Page:Popular Science Monthly Volume 91.djvu/499

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Popular Science Monthly

��Vol. 91 No. 4

��239 Fourth Avenue, New York City

October, 1917



��Is This the Machine-Gun of the Future?

The men are concealed and the trigger is pulled by machine ; the barrel is cooled like an automobile engine ; the ammunition supply is continuous

Bv Edward C. Crossman

��MACHINE guns talk in stutters- staccato stutters. They can fire at the rate of six hundred shots per minute, but they can't keep up the pace. Part of this failure is due to the fact that the ammunition containers are limited in capacity, part is due to the fact that the very first rattle of shots jars the gun off the mark, unless the mark be a very large one. The gun must be "relaid," before fire is resumed. Also, there is the fact that a continuous fire in any sort of machine-gun, water-cooled or air-cooled, would ruin the bore. The great heat of powder gases (more than four thousand degrees) results in a washing away of the steel of the barrel in short order when the fire is continuous enough. The chief reason, however, for this break in fire continuity is the necessity for re-aiming the gun every twenty or thirty shots unless the mark is practically unmissable.

What the machine-gun could use very nicely are these little things: A mount with possibly a recoil absorbing mechanism to pre- vent the gun from jarring off the mark; a better cooling system than ones now used — i which the wate boils away and the air doesn't cool ; a device for continuous { fire for certain conditions; me- chanical control of the firing, the feeding, the ele- vating, and the traversing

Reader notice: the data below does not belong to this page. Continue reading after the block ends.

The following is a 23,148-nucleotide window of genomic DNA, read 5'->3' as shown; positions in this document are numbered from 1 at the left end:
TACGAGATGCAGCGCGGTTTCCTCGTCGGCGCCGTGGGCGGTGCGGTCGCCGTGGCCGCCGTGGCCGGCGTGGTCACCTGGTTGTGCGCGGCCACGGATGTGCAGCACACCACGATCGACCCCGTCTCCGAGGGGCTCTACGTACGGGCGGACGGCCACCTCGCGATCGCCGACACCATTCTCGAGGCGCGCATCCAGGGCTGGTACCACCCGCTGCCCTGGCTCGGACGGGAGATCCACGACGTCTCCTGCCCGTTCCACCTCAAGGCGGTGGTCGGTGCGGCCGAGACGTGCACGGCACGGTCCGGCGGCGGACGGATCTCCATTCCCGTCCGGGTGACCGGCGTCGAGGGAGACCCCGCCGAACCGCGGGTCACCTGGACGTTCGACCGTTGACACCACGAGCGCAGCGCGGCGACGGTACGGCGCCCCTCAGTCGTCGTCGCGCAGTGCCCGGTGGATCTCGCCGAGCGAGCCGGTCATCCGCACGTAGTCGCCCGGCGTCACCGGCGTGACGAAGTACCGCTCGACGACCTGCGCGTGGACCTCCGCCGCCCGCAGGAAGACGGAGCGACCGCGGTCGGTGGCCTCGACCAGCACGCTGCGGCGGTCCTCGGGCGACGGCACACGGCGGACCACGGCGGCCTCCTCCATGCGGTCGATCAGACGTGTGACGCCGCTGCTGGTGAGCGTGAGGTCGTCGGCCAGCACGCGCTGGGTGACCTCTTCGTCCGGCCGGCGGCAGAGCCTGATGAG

���The belt-loader on this machine-gun is operated by- power from the motorcycle on which it is mounted


��mechanism of the gun, so that the crew can operate it in safety, from a distance.

There comes now an inventor with the significant name of Ford — not Henry, how- ever — with some startling improvements for the machine-gun.

The first one is a mechanically operated loading machine to keep the belt of the gun filled all the time, regardless of its speed of fire and the duration thereof. The belt-loader is operated by the power of the machine on which the gun is mounted, this to be motorcycle, motor-tricycle, automo- bile, airplane or other power vehicle.

The second is a circulating water-cooling system, a la automobile, in which the water passes from the jacket around the gun- barrel to a regular automobile radiator, which in turn is cooled by a fan driven by the power that operates the loading mechanism and which in turn is merely the power plant of the car. A centrifugal pump makes the water move, although it would surely thermo-siphon hur- iedly if this system were used "nstead of the pump.

The third startler is the that the gun is de- ed to be an integral part of its car- riage, which is a gas engine pro- pelled vehicle. Perhaps this idea was borrowed from the fight- ing airplane, in which the ma- chine gun is rig- idly mounted to fire through the propeller.

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